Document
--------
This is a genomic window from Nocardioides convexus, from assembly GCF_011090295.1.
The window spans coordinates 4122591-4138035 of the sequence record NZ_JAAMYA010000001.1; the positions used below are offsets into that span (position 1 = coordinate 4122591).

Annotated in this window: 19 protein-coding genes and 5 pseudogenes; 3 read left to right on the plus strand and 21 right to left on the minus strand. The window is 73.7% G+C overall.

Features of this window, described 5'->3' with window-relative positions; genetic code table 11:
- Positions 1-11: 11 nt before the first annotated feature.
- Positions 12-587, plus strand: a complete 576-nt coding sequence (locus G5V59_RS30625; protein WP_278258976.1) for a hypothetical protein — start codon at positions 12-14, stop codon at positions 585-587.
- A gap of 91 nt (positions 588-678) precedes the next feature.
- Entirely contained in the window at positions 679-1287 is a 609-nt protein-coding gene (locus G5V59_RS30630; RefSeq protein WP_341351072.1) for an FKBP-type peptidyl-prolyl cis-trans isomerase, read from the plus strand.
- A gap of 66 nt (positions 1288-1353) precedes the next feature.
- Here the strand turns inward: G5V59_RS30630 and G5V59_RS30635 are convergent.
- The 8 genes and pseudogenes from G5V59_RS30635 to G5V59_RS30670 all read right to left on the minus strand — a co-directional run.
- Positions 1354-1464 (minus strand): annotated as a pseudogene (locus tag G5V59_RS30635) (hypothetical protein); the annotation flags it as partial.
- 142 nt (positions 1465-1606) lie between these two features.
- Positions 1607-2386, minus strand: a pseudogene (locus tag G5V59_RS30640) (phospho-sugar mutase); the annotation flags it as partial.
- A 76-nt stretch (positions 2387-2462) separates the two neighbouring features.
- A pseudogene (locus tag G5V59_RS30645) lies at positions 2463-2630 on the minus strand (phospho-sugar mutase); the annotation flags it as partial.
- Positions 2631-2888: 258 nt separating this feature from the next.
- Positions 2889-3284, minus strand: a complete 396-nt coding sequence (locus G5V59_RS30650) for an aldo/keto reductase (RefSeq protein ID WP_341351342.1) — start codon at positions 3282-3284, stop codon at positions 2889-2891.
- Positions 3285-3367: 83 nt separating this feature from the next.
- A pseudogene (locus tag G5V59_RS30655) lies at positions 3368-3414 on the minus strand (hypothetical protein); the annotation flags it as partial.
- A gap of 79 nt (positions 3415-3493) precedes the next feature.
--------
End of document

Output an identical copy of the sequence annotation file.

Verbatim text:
This is a genomic window from Nocardioides convexus, from assembly GCF_011090295.1.
The window spans coordinates 4122591-4138035 of the sequence record NZ_JAAMYA010000001.1; the positions used below are offsets into that span (position 1 = coordinate 4122591).

Annotated in this window: 19 protein-coding genes and 5 pseudogenes; 3 read left to right on the plus strand and 21 right to left on the minus strand. The window is 73.7% G+C overall.

Features of this window, described 5'->3' with window-relative positions; genetic code table 11:
- Positions 1-11: 11 nt before the first annotated feature.
- Positions 12-587, plus strand: a complete 576-nt coding sequence (locus G5V59_RS30625; protein WP_278258976.1) for a hypothetical protein — start codon at positions 12-14, stop codon at positions 585-587.
- A gap of 91 nt (positions 588-678) precedes the next feature.
- Entirely contained in the window at positions 679-1287 is a 609-nt protein-coding gene (locus G5V59_RS30630; RefSeq protein WP_341351072.1) for an FKBP-type peptidyl-prolyl cis-trans isomerase, read from the plus strand.
- A gap of 66 nt (positions 1288-1353) precedes the next feature.
- Here the strand turns inward: G5V59_RS30630 and G5V59_RS30635 are convergent.
- The 8 genes and pseudogenes from G5V59_RS30635 to G5V59_RS30670 all read right to left on the minus strand — a co-directional run.
- Positions 1354-1464 (minus strand): annotated as a pseudogene (locus tag G5V59_RS30635) (hypothetical protein); the annotation flags it as partial.
- 142 nt (positions 1465-1606) lie between these two features.
- Positions 1607-2386, minus strand: a pseudogene (locus tag G5V59_RS30640) (phospho-sugar mutase); the annotation flags it as partial.
- A 76-nt stretch (positions 2387-2462) separates the two neighbouring features.
- A pseudogene (locus tag G5V59_RS30645) lies at positions 2463-2630 on the minus strand (phospho-sugar mutase); the annotation flags it as partial.
- Positions 2631-2888: 258 nt separating this feature from the next.
- Positions 2889-3284, minus strand: a complete 396-nt coding sequence (locus G5V59_RS30650) for an aldo/keto reductase (RefSeq protein ID WP_341351342.1) — start codon at positions 3282-3284, stop codon at positions 2889-2891.
- Positions 3285-3367: 83 nt separating this feature from the next.
- A pseudogene (locus tag G5V59_RS30655) lies at positions 3368-3414 on the minus strand (hypothetical protein); the annotation flags it as partial.
- A gap of 79 nt (positions 3415-3493) precedes the next feature.